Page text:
Monday, June 25, 2012


An Ancient Cosmetic Case
Hello My Friend and Welcome. 

“What has been is what will be, and what has been done is what will be done; and there is nothing new under the sun.”  — Ecclesiastes 1:9 

We can summarize the words of Solomon above in the simple conclusion that human nature has pretty much stayed the same over time. Men are men, and women are women. This is nowhere truer than in the realm of cosmetics and make-up. Cosmetics are, and were, used by women at all levels of society. Women in ancient times manicured their nails, tweezed superfluous hair, and outlined their eyes in colors including black, green, aqua, terracotta and charcoal.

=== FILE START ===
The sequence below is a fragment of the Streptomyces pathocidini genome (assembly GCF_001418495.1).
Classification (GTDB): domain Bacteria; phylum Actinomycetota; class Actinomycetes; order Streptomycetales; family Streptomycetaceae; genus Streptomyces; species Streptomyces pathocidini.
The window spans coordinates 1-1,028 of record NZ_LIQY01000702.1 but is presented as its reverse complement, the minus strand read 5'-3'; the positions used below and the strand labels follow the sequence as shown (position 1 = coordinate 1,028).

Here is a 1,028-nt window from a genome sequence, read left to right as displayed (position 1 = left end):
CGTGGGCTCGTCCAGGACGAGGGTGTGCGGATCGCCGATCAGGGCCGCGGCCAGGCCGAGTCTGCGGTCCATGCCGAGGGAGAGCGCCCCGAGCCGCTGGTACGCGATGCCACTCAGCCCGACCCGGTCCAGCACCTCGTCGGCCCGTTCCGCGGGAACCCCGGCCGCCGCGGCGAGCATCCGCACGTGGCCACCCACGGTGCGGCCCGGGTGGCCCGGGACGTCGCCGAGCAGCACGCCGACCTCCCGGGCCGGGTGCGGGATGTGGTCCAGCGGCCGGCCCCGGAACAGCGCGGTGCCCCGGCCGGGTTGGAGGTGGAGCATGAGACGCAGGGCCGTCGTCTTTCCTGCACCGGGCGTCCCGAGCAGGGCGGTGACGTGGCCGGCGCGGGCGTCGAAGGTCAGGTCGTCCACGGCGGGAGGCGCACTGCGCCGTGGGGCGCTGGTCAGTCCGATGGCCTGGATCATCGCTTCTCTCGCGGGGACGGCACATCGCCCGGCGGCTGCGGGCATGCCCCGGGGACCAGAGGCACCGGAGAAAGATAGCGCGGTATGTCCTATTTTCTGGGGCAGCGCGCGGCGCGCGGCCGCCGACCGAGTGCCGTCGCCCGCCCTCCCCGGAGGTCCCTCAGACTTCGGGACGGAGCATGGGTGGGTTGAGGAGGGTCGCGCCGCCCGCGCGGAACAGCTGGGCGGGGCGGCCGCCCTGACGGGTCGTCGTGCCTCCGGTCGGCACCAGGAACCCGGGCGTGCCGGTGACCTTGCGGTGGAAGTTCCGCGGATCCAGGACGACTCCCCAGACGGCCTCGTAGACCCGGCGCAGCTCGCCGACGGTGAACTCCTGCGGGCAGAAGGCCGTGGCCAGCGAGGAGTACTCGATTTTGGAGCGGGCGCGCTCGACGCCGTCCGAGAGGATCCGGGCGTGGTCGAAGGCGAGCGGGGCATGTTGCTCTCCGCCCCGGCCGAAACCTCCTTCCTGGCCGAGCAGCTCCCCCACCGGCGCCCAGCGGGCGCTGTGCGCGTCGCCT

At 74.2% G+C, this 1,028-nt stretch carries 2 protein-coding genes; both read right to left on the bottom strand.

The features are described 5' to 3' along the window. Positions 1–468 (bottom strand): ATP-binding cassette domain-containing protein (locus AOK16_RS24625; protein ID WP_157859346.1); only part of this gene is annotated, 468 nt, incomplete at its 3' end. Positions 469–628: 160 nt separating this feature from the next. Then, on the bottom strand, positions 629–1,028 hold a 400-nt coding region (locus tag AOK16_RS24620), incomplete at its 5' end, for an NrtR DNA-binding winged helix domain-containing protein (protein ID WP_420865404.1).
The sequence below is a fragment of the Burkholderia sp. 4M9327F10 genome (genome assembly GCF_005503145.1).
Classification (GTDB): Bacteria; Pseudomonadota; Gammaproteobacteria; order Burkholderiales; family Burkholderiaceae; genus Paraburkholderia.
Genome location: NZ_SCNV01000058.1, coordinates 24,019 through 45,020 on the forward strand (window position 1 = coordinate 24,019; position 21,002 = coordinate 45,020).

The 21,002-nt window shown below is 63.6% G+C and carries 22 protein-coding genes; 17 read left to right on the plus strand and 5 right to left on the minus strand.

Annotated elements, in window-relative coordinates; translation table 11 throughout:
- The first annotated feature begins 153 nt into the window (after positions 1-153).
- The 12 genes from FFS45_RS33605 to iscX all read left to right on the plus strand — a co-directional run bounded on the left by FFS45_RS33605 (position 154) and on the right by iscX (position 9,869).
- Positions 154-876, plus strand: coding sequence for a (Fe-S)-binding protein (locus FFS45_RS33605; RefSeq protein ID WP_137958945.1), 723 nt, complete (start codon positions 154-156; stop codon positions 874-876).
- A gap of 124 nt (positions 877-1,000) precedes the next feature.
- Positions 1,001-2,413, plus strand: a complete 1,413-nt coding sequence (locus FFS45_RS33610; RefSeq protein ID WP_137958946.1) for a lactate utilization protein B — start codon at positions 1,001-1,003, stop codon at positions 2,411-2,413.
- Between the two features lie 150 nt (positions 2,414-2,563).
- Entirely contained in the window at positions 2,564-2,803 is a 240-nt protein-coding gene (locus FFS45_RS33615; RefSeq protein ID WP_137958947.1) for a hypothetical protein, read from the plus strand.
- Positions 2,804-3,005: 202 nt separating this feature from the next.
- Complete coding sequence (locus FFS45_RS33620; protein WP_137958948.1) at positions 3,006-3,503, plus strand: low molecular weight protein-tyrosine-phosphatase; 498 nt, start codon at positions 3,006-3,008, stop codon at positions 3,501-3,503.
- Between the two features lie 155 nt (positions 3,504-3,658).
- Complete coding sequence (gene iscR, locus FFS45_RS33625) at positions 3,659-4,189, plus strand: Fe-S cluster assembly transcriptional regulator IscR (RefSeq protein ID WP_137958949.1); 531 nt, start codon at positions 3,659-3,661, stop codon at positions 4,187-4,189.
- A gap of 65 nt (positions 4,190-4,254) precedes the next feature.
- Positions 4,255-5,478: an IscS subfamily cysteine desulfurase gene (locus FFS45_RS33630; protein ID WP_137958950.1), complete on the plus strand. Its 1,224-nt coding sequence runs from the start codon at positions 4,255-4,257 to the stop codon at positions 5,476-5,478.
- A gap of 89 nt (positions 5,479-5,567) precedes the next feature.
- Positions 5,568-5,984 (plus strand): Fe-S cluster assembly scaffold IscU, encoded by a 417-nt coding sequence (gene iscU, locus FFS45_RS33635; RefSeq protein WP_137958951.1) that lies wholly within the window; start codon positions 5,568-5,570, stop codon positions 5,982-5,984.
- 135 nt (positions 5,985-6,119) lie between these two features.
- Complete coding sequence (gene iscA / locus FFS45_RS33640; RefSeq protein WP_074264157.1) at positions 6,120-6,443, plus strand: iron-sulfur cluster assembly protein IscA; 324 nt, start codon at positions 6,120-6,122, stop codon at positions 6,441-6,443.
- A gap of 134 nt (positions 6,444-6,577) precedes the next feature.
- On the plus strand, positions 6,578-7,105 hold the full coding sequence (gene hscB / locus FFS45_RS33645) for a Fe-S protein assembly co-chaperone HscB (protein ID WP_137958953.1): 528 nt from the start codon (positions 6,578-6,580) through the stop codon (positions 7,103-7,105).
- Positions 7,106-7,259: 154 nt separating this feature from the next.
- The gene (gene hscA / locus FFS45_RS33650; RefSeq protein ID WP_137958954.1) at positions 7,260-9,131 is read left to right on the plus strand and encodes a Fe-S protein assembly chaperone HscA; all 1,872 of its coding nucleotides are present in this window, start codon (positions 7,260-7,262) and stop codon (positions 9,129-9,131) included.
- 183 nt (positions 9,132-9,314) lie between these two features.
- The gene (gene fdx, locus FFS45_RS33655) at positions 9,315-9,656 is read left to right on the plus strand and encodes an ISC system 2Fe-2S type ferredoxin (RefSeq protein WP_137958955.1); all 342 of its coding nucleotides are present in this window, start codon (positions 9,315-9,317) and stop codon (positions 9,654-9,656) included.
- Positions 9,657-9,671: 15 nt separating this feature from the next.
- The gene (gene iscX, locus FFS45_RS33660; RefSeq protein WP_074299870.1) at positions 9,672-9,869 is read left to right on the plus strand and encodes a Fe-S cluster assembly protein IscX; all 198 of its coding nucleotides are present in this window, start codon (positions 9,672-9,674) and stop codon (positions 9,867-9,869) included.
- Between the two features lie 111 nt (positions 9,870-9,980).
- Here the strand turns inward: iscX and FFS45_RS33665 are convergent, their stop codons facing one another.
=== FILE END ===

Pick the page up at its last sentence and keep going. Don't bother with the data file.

Apparently humankind’s use of cosmetics dates to pre-historic times. Neolithic burials used red ochre pigments symbolically, either to represent a return to the earth or possibly as a form of ritual rebirth, in which the color symbolized blood and the Great Goddess. About twenty years ago an exhibit related to bathing and the use of beautifying compounds in the ancient Roman Empire was held in Paris. Called The Bath and The Mirror, one of its most interesting sections contained information about 144 different powders, unguents, and other cosmetic materials that had been excavated from various sites, many reconstituted and displayed in recovered glass or ceramic containers.